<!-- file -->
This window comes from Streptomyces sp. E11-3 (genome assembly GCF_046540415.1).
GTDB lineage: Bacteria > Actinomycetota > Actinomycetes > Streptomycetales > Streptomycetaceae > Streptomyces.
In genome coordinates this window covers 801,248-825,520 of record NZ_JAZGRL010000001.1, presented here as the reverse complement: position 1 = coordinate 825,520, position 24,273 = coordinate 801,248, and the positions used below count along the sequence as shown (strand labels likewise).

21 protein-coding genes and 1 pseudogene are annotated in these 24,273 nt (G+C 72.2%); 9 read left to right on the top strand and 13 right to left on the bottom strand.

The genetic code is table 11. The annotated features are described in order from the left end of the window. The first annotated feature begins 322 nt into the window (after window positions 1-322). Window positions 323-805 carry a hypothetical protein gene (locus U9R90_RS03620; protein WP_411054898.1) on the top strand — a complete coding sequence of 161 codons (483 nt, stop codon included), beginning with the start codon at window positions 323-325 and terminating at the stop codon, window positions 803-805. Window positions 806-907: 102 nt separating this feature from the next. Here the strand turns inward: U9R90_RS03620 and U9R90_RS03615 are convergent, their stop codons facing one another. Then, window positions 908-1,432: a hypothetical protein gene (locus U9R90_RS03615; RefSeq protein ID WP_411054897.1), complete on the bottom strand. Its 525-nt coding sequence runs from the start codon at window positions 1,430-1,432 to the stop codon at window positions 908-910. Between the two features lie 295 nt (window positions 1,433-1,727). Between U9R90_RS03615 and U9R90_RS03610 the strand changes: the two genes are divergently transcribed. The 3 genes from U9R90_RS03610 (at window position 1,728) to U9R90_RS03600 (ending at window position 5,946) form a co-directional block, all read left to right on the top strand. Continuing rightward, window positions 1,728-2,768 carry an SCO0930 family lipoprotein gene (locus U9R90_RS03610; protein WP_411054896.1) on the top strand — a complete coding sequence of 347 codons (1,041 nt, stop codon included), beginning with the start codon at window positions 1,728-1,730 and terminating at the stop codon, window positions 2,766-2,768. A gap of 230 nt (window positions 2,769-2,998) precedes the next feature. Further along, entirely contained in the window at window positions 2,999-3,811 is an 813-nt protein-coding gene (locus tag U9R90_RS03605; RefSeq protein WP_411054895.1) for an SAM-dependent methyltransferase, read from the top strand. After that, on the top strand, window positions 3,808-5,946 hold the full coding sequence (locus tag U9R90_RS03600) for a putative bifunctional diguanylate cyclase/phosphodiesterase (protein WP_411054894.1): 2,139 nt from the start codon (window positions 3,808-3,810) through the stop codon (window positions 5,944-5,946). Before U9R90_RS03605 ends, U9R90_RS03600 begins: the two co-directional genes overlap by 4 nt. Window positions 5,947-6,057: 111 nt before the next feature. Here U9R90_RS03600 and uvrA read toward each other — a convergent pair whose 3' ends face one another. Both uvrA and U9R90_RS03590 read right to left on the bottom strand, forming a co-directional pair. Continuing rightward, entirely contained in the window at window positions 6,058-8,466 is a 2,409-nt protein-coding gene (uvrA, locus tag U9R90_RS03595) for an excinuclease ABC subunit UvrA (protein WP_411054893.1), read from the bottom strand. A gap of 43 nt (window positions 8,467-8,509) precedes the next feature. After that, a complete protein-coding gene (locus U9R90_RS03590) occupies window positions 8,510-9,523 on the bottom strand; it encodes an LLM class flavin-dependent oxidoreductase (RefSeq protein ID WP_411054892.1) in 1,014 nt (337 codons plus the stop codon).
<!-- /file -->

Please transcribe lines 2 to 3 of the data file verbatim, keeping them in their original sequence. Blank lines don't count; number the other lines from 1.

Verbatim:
GTDB lineage: Bacteria > Actinomycetota > Actinomycetes > Streptomycetales > Streptomycetaceae > Streptomyces.
In genome coordinates this window covers 801,248-825,520 of record NZ_JAZGRL010000001.1, presented here as the reverse complement: position 1 = coordinate 825,520, position 24,273 = coordinate 801,248, and the positions used below count along the sequence as shown (strand labels likewise).